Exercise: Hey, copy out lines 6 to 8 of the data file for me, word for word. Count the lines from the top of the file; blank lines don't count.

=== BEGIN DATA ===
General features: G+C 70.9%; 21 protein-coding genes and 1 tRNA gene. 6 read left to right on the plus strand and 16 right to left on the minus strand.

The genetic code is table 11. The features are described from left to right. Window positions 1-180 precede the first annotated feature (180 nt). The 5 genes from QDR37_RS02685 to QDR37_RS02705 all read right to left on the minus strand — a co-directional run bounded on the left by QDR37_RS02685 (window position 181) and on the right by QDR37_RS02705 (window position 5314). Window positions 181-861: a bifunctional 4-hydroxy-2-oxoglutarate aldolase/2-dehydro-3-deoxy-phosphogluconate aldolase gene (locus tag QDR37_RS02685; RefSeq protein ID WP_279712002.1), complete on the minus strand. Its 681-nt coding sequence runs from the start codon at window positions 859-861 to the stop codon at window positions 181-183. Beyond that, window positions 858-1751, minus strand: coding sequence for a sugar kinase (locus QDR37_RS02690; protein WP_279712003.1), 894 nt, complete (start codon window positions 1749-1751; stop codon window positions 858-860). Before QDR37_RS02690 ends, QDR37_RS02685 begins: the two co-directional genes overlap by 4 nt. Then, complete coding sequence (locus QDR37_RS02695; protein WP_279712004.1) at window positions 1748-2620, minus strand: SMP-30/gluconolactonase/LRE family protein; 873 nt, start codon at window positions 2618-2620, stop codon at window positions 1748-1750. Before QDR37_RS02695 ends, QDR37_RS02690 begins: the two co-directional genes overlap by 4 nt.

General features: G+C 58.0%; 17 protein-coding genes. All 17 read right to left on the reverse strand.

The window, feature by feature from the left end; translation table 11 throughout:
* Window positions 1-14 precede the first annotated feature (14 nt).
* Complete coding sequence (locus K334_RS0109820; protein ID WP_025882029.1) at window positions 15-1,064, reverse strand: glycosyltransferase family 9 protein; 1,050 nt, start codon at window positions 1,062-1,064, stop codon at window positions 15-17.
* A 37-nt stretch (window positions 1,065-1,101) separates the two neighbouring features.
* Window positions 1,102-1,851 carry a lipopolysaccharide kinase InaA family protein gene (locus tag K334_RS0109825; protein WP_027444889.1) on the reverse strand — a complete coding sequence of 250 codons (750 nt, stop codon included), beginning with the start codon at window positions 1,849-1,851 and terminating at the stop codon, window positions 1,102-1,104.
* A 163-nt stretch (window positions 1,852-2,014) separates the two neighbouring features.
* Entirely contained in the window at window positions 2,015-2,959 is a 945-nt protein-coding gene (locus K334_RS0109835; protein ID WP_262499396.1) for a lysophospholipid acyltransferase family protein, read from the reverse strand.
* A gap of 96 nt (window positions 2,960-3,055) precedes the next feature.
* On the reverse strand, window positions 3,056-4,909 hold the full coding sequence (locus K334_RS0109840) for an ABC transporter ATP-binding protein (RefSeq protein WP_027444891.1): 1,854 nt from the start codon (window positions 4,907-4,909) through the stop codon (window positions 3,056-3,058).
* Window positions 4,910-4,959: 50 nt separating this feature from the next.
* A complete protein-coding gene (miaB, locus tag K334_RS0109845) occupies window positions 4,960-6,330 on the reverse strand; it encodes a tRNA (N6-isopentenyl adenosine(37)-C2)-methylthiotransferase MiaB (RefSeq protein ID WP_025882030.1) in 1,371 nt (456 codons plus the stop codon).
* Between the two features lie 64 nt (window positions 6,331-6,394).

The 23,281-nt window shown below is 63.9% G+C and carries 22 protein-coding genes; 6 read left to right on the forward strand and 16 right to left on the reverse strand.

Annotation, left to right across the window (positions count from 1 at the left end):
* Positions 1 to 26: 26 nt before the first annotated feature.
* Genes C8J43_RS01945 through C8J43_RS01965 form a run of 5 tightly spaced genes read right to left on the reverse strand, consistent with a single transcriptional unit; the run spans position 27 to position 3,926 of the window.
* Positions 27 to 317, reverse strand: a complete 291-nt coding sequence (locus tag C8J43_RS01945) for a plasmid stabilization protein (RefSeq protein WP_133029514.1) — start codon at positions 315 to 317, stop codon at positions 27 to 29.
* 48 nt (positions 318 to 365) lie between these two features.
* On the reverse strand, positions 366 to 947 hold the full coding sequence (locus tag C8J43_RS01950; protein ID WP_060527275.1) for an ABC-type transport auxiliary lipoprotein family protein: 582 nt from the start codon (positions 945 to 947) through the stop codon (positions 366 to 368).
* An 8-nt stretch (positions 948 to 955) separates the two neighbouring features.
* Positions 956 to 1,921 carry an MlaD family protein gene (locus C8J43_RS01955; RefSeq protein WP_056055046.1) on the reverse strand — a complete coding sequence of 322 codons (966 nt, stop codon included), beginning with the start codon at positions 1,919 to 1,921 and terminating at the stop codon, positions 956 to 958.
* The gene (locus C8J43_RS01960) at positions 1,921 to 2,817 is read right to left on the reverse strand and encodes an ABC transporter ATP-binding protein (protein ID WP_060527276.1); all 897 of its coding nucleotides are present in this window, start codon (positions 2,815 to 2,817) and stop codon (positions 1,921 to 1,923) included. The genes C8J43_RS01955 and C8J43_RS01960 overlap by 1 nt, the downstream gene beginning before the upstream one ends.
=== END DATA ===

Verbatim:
* Complete coding sequence (locus K334_RS0109820; protein ID WP_025882029.1) at window positions 15-1,064, reverse strand: glycosyltransferase family 9 protein; 1,050 nt, start codon at window positions 1,062-1,064, stop codon at window positions 15-17.
* A 37-nt stretch (window positions 1,065-1,101) separates the two neighbouring features.
* Window positions 1,102-1,851 carry a lipopolysaccharide kinase InaA family protein gene (locus tag K334_RS0109825; protein WP_027444889.1) on the reverse strand — a complete coding sequence of 250 codons (750 nt, stop codon included), beginning with the start codon at window positions 1,849-1,851 and terminating at the stop codon, window positions 1,102-1,104.